Like, I don't know if you want to throw out the purposeword,
Tommy Wood: [00:46:08]Yeah.
and, and you could definitely think, well, I mean, you can,I mean, all elite athletes pretty much have to sacrifice some element oflong-term health in order to, to achieve immediate, performance. And so likethe, the tenent is that the athletes are very fit, but they're not necessarilyvery healthy. you know, and there's a, you know, if I was going to recommendthings that somebody do to, to maximize their opportunity for, you know,long-term health, most of the things that the athletes have to do to achievethat given performance, I would not recommend.
and this certainly a case of. You know, to really perform,you need to liquidate some assets, and sort of give those up and, and to getthat performance, but maybe that's going to cause longer-term problems. And sonot being focused on the future. I think it does allow you to then get these,these moments three, elements of performance, but equally, you know, not.
If you had the worry about long-term health and performance,you know, that that was potentially going to hold you back because I mean, anyperson who wants to live a long and healthy life with a long and healthy brainis not going to spend a lot of time driving it a wall at 200 miles. Right. Imean, probably don't go hand in hand.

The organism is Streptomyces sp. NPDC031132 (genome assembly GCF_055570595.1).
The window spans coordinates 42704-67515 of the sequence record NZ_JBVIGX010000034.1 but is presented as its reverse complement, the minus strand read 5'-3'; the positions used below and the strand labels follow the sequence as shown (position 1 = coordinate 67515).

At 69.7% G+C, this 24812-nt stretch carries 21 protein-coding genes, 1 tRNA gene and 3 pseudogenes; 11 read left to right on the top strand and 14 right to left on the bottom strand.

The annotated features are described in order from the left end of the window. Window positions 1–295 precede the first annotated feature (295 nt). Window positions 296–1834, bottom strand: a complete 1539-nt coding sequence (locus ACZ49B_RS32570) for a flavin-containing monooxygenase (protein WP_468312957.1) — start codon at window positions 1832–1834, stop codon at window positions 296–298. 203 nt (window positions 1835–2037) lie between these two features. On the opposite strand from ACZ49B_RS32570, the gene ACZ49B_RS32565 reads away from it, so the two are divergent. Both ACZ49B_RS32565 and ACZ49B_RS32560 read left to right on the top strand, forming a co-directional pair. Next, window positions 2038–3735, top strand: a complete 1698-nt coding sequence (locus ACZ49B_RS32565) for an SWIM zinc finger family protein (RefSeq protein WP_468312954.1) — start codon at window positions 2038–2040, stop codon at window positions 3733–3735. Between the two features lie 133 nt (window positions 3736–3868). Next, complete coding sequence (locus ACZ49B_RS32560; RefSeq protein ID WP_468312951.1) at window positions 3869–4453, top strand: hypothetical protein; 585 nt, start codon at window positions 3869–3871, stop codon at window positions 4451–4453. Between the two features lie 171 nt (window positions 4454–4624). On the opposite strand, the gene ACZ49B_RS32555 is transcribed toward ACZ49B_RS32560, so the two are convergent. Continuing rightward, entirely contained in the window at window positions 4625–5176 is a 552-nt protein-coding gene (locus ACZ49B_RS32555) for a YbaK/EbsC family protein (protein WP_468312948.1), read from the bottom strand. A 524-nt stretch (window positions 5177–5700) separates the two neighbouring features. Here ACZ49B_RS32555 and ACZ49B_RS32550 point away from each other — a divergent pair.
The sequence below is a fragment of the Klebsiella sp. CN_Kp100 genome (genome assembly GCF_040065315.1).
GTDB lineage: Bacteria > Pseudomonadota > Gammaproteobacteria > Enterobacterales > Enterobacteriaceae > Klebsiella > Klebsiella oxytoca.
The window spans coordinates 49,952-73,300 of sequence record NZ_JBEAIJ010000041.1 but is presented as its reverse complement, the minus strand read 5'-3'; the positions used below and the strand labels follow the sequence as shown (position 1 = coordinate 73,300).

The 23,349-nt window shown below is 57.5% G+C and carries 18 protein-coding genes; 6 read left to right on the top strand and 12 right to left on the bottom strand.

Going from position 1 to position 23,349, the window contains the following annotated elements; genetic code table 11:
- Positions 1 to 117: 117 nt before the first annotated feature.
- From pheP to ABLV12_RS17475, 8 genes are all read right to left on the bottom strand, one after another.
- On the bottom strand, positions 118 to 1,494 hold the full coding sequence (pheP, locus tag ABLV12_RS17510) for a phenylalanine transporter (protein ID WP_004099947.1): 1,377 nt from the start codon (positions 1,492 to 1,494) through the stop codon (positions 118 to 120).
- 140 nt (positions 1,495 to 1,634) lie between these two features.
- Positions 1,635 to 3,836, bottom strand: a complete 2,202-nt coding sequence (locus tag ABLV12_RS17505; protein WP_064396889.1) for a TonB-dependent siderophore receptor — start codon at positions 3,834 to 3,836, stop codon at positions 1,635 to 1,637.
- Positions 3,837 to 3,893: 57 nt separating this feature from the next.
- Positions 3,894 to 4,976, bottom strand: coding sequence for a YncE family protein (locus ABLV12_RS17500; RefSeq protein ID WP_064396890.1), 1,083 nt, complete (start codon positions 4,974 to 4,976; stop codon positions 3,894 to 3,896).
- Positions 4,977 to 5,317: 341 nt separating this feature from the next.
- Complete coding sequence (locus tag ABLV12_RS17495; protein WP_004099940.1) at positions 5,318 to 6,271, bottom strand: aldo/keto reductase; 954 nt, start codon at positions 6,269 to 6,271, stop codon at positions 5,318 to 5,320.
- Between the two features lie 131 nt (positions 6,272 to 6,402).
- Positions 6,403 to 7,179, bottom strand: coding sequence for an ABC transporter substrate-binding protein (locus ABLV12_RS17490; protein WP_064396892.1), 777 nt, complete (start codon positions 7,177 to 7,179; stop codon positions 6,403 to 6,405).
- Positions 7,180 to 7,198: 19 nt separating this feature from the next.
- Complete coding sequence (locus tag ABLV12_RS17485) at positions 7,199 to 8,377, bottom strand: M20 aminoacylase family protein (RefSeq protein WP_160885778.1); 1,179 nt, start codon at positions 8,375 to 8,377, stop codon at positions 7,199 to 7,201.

So there's definitely a certain personality type, butobviously, you know, the focus on the near term is it's going to be a big partof what allows them to perform in the way that they do.
Boomer Andersen: [00:47:32]Okay. wow, this is fascinating. So with, with these guys, the typical kind of behaviormodifications that you're able to do with them, or what are sort of the topthree things that you wish some of these guys would change in order to maybeperform five, 10% better?
Is it sleep duration or is it, or that other things?
Tommy Wood: [00:47:55]Yeah, so I think the, the most important things that. Come up for that, like,sleep is always going to be super important, particularly because they'rebasically in a content except for this year where they've been a bit moreconstrained in terms of that travel.
They're basically in a continuous state of jet lag. and likeyou just said, there's no opportunity to establish a normal circadian rhythm.So, so sleep finding ways to sleep, I think is probably for these guys, themost important. and then, Nutrition is probably is probably the next one. Andit's very variable from driver to driver.
They all have very different, requirements, but alsointerests in terms of, in terms of their nutrition. And, and so then that givesyou a little bit of a, an additional, interesting factor in terms of optimizingthe stuff. However, they're also in a position where they can offload some ofit. So they, so the way that I work with these guys is mainly with theircoaches.
So each of them has like a body person who was essentially,you know, if, if you know who they are and then you, you watch formula one likethat always next to the car that always next to the driver. Like they are thereall day, every day. 300 days a year, sometimes